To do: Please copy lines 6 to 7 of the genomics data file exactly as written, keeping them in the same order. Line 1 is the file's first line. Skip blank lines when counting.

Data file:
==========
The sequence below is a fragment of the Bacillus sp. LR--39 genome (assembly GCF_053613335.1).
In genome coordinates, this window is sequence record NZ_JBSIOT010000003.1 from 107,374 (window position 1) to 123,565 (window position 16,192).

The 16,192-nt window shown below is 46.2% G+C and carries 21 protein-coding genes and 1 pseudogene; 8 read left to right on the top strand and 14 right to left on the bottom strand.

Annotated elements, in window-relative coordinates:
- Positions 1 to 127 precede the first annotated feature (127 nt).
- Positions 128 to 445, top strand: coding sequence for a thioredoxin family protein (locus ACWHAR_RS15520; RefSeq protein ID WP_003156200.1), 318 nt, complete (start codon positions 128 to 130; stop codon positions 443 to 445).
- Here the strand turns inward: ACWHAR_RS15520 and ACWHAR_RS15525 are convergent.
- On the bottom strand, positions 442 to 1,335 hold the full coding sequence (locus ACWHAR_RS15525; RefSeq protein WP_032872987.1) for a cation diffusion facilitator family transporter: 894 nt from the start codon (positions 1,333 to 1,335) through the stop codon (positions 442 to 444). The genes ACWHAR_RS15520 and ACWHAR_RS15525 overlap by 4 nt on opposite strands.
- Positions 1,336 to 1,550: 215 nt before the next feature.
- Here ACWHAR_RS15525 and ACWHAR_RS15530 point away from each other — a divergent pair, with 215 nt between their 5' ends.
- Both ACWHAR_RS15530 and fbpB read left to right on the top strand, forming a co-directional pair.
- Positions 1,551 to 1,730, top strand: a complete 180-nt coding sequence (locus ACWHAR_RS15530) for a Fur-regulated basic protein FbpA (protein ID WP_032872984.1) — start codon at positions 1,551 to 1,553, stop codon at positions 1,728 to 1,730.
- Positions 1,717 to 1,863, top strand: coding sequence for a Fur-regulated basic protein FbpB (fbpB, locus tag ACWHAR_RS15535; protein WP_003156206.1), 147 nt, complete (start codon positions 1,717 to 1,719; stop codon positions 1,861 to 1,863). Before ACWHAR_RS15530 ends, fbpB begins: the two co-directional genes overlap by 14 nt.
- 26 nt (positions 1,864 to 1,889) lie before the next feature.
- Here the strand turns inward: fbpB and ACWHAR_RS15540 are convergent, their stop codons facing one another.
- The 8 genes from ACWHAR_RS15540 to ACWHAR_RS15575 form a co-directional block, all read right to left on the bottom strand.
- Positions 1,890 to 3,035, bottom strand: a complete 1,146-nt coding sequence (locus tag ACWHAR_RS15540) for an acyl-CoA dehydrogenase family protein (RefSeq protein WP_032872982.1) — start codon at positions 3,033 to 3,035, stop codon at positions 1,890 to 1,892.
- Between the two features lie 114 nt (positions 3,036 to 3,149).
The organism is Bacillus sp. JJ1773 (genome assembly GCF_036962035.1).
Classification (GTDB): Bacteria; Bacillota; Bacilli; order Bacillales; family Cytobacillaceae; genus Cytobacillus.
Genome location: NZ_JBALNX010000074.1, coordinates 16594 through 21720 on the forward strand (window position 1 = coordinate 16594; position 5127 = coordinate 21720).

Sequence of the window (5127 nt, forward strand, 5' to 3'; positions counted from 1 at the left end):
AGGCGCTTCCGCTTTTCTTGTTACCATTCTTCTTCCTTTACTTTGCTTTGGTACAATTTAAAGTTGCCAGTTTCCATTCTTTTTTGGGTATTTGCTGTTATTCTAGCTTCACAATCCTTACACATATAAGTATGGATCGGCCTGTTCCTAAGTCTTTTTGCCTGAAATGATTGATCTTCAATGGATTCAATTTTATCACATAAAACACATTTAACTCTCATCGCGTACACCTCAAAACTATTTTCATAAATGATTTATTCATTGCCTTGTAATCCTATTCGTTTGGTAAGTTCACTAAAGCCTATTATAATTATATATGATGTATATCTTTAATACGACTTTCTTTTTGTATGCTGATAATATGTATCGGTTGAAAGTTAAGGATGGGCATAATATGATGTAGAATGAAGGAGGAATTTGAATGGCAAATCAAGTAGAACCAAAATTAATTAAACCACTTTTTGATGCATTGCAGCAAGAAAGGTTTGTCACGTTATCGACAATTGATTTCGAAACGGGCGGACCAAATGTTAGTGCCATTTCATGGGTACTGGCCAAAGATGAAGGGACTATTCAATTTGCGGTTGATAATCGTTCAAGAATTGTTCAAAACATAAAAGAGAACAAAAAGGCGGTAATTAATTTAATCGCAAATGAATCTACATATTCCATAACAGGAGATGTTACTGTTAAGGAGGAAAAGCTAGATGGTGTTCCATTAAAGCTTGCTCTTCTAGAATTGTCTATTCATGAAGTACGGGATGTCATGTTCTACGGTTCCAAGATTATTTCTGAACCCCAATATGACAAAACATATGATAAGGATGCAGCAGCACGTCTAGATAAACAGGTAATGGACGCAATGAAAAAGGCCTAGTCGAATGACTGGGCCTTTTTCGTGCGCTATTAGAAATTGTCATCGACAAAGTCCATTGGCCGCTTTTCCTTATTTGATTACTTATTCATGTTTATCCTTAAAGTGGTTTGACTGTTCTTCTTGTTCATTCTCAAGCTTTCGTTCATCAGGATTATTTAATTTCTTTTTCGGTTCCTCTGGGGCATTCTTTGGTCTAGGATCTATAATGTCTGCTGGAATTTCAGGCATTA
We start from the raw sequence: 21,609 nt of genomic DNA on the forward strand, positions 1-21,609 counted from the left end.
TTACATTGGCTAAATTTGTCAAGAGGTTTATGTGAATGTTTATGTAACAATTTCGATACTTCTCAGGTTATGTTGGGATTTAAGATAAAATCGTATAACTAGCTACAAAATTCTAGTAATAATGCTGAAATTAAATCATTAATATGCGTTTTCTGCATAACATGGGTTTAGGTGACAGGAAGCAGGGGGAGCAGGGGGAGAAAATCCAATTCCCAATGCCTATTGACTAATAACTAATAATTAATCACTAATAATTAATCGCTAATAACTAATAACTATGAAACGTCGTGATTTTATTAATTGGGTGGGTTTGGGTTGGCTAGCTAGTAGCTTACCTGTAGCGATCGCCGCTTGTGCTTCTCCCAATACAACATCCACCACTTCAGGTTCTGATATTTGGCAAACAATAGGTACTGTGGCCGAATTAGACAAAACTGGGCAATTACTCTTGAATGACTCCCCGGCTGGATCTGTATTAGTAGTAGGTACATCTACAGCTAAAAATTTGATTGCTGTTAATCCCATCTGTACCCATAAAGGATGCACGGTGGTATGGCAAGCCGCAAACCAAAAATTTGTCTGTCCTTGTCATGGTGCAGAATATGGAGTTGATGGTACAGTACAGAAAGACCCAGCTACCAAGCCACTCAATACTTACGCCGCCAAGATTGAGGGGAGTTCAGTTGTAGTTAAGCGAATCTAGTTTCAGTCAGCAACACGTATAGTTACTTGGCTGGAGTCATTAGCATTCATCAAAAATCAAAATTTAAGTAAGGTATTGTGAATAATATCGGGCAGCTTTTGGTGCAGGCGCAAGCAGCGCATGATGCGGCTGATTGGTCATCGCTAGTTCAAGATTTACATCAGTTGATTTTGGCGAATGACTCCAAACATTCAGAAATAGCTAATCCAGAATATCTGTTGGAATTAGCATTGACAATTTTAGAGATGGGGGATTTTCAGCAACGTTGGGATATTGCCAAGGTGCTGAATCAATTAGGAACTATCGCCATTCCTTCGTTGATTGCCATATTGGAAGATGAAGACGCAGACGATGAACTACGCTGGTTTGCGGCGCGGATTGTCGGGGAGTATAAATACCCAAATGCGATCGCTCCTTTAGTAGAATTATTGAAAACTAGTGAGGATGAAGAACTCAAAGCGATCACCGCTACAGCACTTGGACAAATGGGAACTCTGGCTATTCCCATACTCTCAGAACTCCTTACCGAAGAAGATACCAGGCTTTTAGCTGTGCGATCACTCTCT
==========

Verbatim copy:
- Positions 128 to 445, top strand: coding sequence for a thioredoxin family protein (locus ACWHAR_RS15520; RefSeq protein ID WP_003156200.1), 318 nt, complete (start codon positions 128 to 130; stop codon positions 443 to 445).
- Here the strand turns inward: ACWHAR_RS15520 and ACWHAR_RS15525 are convergent.